An economic bad is a negative result of the production and use of economic goods. These can be capped at some sustainable level and then the right to produce this economic bad can be traded on a market. For example, the harvest of a non-renewable resource such as a species of fish can be capped and the licenses to do so traded on an open market. This could help prevent damage to people and planet.

Universities

Many non-financial human activities also resemble markets. For example, universities compete to attract talented students that will provide the institution with research prowess and status. This all translates to money for the institution such as grants and donations.

Learn More…

Business Objectives Jonathan Poland

Business Objectives

Business objectives are specific targets or goals that an organization, team, or…

Data Science Jonathan Poland

Data Science

Data science is the use of mathematical and statistical methods, machine learning…

Impact Evaluation Jonathan Poland

Impact Evaluation

An impact evaluation is a study that measures the actual outcomes and…

Organizational Structure Jonathan Poland

Organizational Structure

Organizational structure refers to the formal systems that define how an organization…

Risk Impact Jonathan Poland

Risk Impact

Risk impact refers to the potential consequences or losses that an organization…

Business Process Improvement Jonathan Poland

Business Process Improvement

Business process improvement involves identifying and implementing changes to processes in order…

Business Development Skills Jonathan Poland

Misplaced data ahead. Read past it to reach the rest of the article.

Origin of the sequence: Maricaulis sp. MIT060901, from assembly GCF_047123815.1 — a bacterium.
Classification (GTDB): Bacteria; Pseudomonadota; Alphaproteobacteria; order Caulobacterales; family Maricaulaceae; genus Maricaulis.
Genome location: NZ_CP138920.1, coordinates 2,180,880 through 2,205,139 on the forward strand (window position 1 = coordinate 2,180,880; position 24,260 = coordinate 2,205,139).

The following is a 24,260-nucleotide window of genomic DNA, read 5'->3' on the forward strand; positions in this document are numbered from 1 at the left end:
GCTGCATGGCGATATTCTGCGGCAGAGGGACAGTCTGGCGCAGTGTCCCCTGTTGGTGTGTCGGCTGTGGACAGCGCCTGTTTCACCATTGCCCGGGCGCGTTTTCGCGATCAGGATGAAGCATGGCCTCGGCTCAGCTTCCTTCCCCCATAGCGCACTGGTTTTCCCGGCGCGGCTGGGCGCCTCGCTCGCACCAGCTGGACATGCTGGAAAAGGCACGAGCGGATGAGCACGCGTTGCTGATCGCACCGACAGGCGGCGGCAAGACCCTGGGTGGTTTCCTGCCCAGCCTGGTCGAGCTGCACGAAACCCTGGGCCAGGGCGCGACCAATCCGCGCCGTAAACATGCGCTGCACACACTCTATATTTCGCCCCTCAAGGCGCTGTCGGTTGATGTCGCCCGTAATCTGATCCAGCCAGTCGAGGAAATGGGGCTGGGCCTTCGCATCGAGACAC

Business Development Skills

Business development is a term that is often used to refer to…

Customer Service Techniques Jonathan Poland

Customer Service Techniques

Customer service is any person-to-person exchange between a business and a customer.…

Advertising Objectives Jonathan Poland

Advertising Objectives

Advertising objectives are the specific goals that an advertising message or campaign…

Jonathan Poland © 2023

Search the Database

Over 1,000 posts on topics ranging from strategy to operations, innovation to finance, technology to risk and much more…

Technology Ethics Jonathan Poland

Technology Ethics

Technology ethics refers to the principles that guide the development, use, and…

Serviceable Market Jonathan Poland

Serviceable Market

Serviceable market is the part of the total addressable market that can actually be reached.

Environmental Issues Jonathan Poland

Environmental Issues

Human activities have caused many environmental problems that are harmful to ecosystems,…

Economic Advantage Jonathan Poland

Economic Advantage

A competitive advantage is a feature or characteristic that allows a company…

Economic Moat Jonathan Poland

Economic Moat

An economic moat is a concept in business strategy that refers to…

What is Moral Hazard? Jonathan Poland

What is Moral Hazard?

Moral hazard is a term used in economics to describe a situation…

Workload Automation Jonathan Poland

Workload Automation

Workload automation is the process of automating the execution of routine tasks…

Fair Competition Jonathan Poland

Fair Competition

Fair competition refers to competition between businesses that is open and equitable,…

Blockchain Jonathan Poland

Blockchain

Blockchain is a type of distributed database that allows multiple parties to…